Environmental group is urging west-central Minnesota counties to scrutinize proposed carbon pipeline – West Central Tribune – Advice Eating

GRANITE FALLS – Areas are urged to review the proposed Summit Carbon Solutions pipeline closely for potential risks and financial burdens it may entail.

Peg Furshong, director of operations and programs for the Montevideo-based nonprofit Clean Up the River Environment, told the Yellow Medicine County Board of Commissioners on Tuesday that the organization has a number of concerns about the proposed pipeline.

Ames, Iowa-based Summit Carbon Solutions is proposing a $4.5 billion five-state project to ship carbon dioxide from ethanol plants to North Dakota for sequestration.

The Company is proposing just over 200 miles of pipeline in Minnesota, including connections to Granite Falls Energy’s ethanol plant in Granite Falls and Bushmills’ ethanol plant near Atwater.

“We have never had a project like this in the state. There are many unknowns,” Furshong told the commissioners.

The CURE organization – which works in areas including climate, energy and water – has two main concerns: What Furshong said was a lack of transparency on the part of company officials and the risks that a rupture, spill or leak in the pipeline poses could.

While the company has held public meetings in the area, the only people invited were those from whom the company wishes to purchase easements for the pipeline, Furshong told the commissioners.

She said the pipeline would carry liquefied carbon dioxide at high pressures, between 1,200 and 2,800 pounds per square inch, or more than double the pressure used for natural gas pipelines. Carbon dioxide is an odorless and invisible gas that is heavier than air. It can suffocate from air displacement.

Emergency medical service personnel could be at risk when responding to spills or cracks, Furshong said.

According to Furshong, most local responders do not have the equipment they need to respond to these types of emergencies. Their vehicles would not operate in a carbon dioxide air sea.

CURE raises concerns about both the Summit Carbon Solutions pipeline and a separate pipeline project called Navigator. The organization has applied to the state to carry out an environmental assessment of the two projects. The state decides whether they are classified as either an energy, agriculture, waste, transmission or pipeline project. Each of these classifications has different requirements, she said.

The proposed route of the Summit Carbon Solutions pipeline in Yellow Medicine County is nearly 14 miles long.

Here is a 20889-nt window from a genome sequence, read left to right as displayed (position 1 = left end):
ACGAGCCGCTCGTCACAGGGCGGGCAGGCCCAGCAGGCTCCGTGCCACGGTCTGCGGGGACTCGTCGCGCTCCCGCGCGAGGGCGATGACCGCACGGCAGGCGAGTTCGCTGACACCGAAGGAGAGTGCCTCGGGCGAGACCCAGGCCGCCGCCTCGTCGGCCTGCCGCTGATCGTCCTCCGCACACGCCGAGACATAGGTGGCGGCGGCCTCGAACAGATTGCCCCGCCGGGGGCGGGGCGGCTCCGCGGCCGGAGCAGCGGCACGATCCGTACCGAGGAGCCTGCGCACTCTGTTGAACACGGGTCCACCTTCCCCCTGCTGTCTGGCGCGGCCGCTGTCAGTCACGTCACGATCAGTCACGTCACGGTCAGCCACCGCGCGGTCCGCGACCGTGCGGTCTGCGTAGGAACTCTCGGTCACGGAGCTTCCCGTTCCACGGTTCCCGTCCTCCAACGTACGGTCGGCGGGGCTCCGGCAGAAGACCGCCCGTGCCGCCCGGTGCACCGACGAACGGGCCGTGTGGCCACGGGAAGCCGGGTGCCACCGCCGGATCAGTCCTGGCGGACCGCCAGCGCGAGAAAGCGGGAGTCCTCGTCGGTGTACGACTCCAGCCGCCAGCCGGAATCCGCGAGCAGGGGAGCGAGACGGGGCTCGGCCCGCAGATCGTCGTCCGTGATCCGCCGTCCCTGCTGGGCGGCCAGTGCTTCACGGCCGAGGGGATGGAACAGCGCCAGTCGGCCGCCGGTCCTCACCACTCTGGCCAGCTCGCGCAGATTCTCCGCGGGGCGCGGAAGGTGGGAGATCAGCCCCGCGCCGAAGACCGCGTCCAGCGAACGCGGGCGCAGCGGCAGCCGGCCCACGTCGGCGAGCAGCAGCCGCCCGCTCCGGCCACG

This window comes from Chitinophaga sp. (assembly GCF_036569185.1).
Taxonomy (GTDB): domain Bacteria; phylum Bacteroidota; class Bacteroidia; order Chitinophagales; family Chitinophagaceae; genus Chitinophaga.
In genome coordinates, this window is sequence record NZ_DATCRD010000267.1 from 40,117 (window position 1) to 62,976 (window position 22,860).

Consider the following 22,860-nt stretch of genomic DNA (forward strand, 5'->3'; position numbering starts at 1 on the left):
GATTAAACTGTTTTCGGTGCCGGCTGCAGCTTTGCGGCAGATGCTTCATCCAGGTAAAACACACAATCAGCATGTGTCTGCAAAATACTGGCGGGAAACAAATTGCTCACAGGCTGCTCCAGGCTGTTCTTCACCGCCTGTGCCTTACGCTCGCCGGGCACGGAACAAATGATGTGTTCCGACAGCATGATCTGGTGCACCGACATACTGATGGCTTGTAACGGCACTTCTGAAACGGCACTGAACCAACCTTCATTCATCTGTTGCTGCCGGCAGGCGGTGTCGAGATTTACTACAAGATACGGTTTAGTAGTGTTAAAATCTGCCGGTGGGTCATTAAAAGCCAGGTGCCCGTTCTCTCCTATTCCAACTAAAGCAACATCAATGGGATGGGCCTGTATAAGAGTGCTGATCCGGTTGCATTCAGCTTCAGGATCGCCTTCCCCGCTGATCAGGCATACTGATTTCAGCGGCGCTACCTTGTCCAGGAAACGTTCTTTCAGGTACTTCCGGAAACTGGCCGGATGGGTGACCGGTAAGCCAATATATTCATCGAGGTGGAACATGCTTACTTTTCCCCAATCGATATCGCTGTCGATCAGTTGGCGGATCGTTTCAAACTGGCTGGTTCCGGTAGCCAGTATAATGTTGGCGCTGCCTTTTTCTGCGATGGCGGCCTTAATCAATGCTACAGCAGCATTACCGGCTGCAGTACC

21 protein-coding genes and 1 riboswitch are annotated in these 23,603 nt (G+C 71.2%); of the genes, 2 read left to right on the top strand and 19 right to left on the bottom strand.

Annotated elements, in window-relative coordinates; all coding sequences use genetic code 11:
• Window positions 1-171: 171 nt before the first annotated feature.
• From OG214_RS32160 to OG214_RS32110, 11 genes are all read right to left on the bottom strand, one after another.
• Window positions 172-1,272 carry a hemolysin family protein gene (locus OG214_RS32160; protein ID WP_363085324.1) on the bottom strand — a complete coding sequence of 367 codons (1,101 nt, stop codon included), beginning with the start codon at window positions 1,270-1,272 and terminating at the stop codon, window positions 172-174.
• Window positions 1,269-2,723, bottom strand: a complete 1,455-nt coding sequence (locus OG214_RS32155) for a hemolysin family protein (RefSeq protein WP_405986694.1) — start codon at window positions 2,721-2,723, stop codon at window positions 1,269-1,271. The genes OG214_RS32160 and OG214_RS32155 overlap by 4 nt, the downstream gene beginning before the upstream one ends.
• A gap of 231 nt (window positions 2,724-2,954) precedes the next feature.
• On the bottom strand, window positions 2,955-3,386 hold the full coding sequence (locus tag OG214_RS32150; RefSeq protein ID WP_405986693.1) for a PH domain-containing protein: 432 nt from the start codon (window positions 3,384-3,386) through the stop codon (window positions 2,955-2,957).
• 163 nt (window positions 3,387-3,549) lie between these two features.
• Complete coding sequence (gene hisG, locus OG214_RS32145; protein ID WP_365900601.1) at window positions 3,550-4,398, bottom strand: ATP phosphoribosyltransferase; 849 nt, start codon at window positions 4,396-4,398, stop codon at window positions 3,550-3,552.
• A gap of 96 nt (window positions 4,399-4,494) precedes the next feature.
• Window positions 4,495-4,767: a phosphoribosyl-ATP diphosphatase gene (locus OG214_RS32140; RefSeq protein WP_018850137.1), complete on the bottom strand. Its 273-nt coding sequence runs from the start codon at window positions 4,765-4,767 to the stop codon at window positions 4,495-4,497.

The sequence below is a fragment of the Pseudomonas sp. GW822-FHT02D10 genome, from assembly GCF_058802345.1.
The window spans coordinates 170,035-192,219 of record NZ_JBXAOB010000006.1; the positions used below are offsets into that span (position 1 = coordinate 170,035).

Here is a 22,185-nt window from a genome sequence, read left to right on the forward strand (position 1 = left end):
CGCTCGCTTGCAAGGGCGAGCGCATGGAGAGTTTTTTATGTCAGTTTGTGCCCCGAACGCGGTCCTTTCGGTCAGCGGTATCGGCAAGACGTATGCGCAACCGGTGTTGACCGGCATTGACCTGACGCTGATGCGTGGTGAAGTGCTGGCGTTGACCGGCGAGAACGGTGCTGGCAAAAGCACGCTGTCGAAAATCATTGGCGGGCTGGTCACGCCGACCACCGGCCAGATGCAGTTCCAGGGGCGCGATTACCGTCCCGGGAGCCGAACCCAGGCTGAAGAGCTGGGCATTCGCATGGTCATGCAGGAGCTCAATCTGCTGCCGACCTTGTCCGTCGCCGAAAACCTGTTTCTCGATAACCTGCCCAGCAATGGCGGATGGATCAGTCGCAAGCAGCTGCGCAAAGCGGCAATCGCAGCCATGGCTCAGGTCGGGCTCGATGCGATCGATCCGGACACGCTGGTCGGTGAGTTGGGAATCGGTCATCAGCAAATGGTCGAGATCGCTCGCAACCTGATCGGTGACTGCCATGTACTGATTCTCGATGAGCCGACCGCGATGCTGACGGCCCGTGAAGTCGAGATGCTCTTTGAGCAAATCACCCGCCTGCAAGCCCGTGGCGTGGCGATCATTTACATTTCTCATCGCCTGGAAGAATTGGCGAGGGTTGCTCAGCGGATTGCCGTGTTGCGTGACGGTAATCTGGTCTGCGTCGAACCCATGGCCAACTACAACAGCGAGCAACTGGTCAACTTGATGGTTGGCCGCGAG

Summit Carbon Solutions graphic

Furshong said CURE held meetings for affected landowners. The easements requested by Summit Carbon Solutions are permanent and could be sold by the Company if the pipeline project fails.

She said there have been instances where the non-government company has attempted to purchase farmland that has been put up for sale at auctions, including a sale in Yellow Medicine County. This has upset some landowners, she said.

Furshong said counties should also consider the costs they might incur in inspecting a pipeline and responding to concerns from landowners and others. Counties in some states have discussed setting annual “community benefits” fees for the company to offset the costs.

Furshong said she’s read reports that suggest the process of capturing and transporting carbon dioxide could require almost as much energy as the ethanol produced. She also said there was no certainty that carbon dioxide could be permanently sequestered underground, as outlined by the Summit Carbon Solutions project.

An ADM facility in Illinois currently has the only large-scale sequestration system, she said. Other projects pump carbon dioxide underground to extract oil in shale deposits for oil wells.

“Rural communities are frontline communities,” Furshong said. “We want to be sure that if this pipeline comes about, rural communities will not be endangered so that out-of-state companies can make millions of dollars.”

Commissioner Greg Renneke’s district includes much of the 13.96-mile pipeline proposed in Yellow Medicine County. He said he heard concerns from a landowner about protecting the native prairies from being dug for the pipeline.

Commissioner Gary Johnson questioned CURE’s rejection of the pipeline, noting that without a pipeline, carbon emissions would continue to be emitted into the atmosphere. He also pointed out that hazardous materials — from propane to anhydrous ammonia — are routinely transported today, and first responders and law enforcement units are trained to respond to emergencies involving them.

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Shown is the proposed route of the Summit Carbon Solutions pipeline in Redwood County.

Summit Carbon Solutions graphic

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